Divorce and How It Will Affect Your Taxes

Apr 28, 2015

Divorce and Taxes

Not everyone likes their ex, but everyone hates the tax man!

Who gets the house, who gets primary placement of the children and child support are usually the main topics in a divorce. What most people usually overlooks is how their choices will affect them when it comes to tax time. As you are negotiating your divorce, keep these tax issues in mind.

Married or Single Status?

For tax purposes, your marital status is not based on being married or single on the day you file your taxes. It is based on your marital status on December 31st. If you are looking to benefit from filing jointly for one more year, you have to hold off on your divorce until after the New Year. On the other hand, if joint filing has no benefit to you, you can finalize your divorce before the end of the year or file as married filing separately.

Claiming Kids as Dependents

The general rule is whoever has the child the majority of the year gets to claim the child on their taxes as a dependent. However, this rule rarely applies in the real world. Usually, the decision on who gets to claim the child for tax purposes is a part of the final divorce agreement. Obviously, being able to claim the child as a dependent has some value and will be used in negotiations. The two most likely outcomes are either one parent claims the child every year or some type of flip-flopping between the parents. However, there is a time when the divorce agreement does not apply. If a parent is behind on paying child support as of December 31st, that parent is not allowed to claim the child as a dependent even if by tax time they are caught up on child support. (Due to the Tax Cuts and Jobs Act, please see updated blog Divorce and the New Tax Reform)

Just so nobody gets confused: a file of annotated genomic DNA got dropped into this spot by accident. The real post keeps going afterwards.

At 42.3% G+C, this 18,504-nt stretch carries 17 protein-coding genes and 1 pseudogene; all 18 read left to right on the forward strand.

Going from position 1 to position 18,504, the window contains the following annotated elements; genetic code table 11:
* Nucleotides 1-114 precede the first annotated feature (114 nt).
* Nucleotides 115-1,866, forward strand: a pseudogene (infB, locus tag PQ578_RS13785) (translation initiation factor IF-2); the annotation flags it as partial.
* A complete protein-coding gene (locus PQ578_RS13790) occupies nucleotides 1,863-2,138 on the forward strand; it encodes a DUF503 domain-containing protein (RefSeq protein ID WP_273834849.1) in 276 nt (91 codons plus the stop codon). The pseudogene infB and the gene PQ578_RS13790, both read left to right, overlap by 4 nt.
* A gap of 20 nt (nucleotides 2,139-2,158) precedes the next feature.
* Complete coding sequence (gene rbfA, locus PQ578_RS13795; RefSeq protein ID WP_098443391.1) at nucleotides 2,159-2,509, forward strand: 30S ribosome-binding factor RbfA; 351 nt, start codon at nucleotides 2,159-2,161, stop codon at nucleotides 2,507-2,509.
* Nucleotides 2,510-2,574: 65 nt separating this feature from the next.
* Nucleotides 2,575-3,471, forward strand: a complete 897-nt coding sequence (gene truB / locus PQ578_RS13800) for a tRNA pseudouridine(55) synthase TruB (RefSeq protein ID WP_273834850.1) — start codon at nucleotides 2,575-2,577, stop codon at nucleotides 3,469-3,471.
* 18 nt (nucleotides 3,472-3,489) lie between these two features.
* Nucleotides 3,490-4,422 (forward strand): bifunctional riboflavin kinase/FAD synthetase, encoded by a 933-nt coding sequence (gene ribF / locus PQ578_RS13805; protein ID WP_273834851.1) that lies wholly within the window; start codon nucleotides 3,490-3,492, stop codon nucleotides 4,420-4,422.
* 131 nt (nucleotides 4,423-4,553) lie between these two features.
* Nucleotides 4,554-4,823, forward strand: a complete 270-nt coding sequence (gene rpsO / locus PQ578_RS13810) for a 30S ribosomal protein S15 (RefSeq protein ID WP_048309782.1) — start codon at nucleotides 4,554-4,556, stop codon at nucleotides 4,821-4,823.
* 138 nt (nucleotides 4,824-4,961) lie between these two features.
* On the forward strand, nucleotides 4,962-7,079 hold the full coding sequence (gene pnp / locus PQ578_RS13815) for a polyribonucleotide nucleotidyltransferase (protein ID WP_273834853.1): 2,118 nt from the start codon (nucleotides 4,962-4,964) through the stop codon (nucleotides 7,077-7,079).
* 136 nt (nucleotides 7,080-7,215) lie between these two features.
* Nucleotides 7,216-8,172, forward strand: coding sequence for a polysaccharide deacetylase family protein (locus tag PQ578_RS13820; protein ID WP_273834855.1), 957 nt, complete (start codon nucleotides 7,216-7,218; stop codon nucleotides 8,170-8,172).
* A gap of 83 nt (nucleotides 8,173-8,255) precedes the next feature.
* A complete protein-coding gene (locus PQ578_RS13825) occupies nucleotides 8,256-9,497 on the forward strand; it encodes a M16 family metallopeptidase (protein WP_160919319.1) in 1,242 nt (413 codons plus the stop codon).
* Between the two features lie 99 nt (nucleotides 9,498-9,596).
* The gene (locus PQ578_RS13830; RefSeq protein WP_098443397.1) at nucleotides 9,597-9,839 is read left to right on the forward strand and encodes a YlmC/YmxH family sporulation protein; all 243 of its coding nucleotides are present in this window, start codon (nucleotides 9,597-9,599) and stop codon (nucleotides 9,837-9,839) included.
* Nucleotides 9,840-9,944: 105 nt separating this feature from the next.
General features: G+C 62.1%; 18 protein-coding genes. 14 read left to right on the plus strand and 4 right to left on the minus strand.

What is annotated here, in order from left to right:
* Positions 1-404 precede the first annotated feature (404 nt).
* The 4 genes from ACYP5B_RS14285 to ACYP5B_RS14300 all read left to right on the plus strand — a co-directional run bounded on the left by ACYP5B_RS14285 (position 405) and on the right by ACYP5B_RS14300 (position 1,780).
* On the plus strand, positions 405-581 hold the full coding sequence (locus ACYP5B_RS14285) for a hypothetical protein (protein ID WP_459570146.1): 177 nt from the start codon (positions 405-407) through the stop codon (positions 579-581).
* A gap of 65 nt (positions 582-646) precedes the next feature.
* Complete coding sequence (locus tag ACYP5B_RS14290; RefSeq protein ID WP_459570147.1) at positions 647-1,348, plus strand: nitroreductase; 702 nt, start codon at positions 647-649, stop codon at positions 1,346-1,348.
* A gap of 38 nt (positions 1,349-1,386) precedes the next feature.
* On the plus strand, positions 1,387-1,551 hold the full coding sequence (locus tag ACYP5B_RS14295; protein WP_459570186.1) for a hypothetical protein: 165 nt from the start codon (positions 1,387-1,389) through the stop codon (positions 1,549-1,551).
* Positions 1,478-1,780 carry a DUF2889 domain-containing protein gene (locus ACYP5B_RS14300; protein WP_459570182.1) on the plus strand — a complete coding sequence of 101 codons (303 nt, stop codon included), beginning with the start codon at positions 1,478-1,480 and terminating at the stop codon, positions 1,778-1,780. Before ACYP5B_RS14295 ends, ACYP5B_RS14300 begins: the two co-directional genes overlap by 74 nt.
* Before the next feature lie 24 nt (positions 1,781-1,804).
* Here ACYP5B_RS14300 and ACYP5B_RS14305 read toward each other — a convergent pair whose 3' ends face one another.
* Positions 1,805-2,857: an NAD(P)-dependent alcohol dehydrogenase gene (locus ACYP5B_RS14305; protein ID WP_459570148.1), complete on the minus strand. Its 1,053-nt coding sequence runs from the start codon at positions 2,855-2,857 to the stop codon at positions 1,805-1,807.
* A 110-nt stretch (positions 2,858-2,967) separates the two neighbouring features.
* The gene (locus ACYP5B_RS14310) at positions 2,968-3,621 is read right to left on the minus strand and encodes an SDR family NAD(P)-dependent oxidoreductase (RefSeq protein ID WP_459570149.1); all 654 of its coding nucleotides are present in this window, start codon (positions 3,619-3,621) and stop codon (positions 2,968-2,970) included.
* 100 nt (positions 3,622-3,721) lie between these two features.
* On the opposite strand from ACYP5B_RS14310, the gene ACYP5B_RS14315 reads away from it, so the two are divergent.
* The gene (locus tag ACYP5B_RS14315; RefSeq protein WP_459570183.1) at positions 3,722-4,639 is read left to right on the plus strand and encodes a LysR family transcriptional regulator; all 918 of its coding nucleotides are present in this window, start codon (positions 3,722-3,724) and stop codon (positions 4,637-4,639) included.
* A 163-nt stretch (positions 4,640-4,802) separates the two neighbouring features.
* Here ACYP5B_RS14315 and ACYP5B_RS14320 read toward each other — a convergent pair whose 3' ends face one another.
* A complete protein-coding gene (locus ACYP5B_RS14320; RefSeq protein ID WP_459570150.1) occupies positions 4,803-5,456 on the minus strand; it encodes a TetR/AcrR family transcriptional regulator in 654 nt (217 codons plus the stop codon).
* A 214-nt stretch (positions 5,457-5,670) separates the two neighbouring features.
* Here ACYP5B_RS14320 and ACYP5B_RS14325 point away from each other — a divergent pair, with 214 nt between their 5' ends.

Child Support

Child support is just that - payments used to support your child, or so the government treats it as such. If you receive child support you do not have to claim it as income on your taxes. Obviously, not paying taxes on money received is a bonus. Conversely, If you pay child support you do not get to deduct the amount from your gross income. Not only do you have the expense of paying child support, but you also do not get the benefit of claiming it as a deduction.


Alimony is treated the opposite of child support. If you receive alimony, it is taxable income. Keep in mind taxes are not deducted from your alimony payments and you may owe in at the end of the year. If you pay alimony, you are able to deduct the payments from your gross income. Since alimony is taxed and child support is not, keep this in mind when you are negotiating child support versus alimony. (Due to the Tax Cuts and Jobs Act, please see updated blog Divorce and the New Tax Reform)

Talk to an Attorney

As you can see these tax issues should be considered when you are negotiating your divorce. The higher the tax bracket you are in, the more important your understanding of this should be. This is a great example of things you may not be thinking about when you are in the fog of negotiations but an experienced attorney will.

Pedersen Law Office offers free consults in all of our areas of practice and will meet with you personally to discuss your specific circumstances and see what options are available for you. Our law office serves the communities of Appleton, Neenah, Menasha, Oshkosh, Green Bay and their surrounding areas.

Category: Divorce

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